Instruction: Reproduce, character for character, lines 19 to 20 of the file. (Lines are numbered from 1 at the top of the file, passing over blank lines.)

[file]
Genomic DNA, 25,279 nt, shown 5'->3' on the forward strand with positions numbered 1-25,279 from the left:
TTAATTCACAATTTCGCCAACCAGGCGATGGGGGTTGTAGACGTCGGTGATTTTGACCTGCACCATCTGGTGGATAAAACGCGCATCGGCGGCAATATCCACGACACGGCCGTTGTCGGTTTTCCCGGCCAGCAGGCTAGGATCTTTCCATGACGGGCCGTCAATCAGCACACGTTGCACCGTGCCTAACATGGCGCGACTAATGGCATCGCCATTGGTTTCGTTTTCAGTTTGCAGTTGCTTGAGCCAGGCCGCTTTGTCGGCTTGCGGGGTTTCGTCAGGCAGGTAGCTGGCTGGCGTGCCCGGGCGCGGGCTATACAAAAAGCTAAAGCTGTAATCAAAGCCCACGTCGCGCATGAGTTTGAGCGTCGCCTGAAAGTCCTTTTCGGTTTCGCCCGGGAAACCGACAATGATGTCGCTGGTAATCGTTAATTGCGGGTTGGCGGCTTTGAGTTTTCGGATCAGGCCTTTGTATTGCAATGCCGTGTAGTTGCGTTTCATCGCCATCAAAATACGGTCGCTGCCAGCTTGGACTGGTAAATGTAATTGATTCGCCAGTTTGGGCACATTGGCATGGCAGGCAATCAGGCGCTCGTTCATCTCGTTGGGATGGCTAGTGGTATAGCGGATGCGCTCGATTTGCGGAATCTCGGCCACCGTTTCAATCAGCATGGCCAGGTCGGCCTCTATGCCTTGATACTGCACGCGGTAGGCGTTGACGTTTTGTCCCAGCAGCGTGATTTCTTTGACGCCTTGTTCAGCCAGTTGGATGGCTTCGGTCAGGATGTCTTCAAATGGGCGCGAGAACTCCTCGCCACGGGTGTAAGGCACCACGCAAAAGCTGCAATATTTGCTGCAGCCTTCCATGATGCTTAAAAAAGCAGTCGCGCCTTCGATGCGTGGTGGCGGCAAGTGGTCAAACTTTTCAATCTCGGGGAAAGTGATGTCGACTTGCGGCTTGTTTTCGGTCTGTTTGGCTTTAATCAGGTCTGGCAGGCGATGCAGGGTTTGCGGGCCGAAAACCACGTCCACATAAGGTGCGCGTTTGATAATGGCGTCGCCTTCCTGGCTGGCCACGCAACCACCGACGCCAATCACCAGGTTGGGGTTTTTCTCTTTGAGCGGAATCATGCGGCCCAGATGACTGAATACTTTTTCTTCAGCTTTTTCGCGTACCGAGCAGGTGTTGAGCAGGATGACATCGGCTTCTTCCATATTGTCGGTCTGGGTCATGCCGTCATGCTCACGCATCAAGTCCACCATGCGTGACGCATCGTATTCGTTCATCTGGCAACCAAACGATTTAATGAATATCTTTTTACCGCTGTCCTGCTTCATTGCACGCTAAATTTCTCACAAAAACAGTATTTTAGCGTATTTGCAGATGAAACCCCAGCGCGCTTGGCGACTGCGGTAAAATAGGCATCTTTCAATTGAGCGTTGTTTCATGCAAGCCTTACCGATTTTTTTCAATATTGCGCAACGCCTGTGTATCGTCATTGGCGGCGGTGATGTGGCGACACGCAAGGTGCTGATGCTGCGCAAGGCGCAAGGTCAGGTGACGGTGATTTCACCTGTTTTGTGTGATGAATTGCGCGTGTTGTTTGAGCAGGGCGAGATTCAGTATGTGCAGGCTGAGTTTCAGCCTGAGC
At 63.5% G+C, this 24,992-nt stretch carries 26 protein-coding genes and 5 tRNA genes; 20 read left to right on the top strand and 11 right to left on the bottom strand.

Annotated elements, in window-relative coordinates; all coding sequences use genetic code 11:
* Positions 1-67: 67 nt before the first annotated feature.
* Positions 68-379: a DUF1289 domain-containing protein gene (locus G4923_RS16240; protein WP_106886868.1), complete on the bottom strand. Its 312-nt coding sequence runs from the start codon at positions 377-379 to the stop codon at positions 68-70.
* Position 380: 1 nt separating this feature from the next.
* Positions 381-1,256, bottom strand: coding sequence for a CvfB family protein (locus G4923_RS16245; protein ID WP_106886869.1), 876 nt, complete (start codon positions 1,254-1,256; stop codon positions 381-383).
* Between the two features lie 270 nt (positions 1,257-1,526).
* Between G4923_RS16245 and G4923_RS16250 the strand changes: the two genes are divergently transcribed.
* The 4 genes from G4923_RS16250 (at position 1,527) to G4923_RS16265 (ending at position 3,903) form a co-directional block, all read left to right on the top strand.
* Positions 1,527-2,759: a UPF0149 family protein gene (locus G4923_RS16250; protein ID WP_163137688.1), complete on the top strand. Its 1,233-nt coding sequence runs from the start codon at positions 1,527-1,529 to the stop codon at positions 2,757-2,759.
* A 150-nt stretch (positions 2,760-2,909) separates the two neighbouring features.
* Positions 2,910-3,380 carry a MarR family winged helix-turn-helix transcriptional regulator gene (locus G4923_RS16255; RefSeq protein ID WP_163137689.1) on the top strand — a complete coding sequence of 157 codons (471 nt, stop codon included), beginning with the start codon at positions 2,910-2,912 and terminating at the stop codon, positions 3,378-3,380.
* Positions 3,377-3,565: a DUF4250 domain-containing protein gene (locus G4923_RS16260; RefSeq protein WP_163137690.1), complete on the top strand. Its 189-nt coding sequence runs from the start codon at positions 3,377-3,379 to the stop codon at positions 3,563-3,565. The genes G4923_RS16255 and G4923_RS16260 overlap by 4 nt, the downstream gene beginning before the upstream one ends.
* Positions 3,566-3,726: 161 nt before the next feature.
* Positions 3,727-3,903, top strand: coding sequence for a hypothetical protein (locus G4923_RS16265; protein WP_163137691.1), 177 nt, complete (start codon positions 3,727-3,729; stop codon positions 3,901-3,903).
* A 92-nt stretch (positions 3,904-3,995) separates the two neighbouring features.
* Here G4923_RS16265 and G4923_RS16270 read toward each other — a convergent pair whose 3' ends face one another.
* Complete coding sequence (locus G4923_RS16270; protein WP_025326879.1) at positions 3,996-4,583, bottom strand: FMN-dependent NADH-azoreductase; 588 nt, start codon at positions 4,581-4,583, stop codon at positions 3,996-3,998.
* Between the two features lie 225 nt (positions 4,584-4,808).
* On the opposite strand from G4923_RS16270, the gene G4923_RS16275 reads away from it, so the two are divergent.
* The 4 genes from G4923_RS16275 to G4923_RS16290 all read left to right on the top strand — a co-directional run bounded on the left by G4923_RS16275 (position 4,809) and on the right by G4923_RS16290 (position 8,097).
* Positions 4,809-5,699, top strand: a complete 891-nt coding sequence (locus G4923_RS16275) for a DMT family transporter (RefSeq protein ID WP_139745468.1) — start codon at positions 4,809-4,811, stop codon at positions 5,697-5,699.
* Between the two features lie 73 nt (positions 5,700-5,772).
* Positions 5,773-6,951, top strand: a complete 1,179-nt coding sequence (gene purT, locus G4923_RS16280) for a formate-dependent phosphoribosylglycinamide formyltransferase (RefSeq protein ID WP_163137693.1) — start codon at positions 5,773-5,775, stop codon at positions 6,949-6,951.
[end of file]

* Here G4923_RS16265 and G4923_RS16270 read toward each other — a convergent pair whose 3' ends face one another.
* Complete coding sequence (locus G4923_RS16270; protein WP_025326879.1) at positions 3,996-4,583, bottom strand: FMN-dependent NADH-azoreductase; 588 nt, start codon at positions 4,581-4,583, stop codon at positions 3,996-3,998.